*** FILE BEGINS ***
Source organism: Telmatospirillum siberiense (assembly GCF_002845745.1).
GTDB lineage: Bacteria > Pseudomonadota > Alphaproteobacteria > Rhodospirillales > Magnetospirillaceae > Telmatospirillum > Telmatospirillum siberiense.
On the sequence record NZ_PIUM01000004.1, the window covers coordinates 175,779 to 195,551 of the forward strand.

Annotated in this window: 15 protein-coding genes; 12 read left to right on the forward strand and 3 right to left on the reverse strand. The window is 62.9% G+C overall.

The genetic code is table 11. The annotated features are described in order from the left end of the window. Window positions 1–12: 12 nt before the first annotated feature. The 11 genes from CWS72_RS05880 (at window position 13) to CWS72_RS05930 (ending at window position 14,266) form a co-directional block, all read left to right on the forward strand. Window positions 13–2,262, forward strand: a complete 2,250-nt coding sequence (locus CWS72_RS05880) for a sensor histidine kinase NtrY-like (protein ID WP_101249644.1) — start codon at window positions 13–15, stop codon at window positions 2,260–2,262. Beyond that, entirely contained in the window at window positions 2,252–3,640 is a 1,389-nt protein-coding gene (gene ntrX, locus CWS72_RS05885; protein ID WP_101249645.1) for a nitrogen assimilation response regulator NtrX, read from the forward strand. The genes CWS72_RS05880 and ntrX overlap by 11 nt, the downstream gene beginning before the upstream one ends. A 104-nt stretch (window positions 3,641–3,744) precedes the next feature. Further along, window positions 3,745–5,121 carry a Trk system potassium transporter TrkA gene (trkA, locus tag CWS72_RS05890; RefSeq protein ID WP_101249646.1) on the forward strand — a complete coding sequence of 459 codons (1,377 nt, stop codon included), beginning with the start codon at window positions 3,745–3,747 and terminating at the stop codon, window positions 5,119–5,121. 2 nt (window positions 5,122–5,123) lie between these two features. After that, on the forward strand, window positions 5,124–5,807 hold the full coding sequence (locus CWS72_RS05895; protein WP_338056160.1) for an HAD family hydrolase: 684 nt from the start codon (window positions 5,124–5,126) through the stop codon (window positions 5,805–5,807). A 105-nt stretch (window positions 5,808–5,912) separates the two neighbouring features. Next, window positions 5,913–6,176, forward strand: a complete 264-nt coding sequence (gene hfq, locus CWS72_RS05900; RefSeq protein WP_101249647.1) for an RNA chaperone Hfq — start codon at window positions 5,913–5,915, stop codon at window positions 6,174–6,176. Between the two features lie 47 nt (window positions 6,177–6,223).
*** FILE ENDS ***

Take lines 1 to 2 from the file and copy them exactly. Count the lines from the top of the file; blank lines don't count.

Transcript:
Source organism: Telmatospirillum siberiense (assembly GCF_002845745.1).
GTDB lineage: Bacteria > Pseudomonadota > Alphaproteobacteria > Rhodospirillales > Magnetospirillaceae > Telmatospirillum > Telmatospirillum siberiense.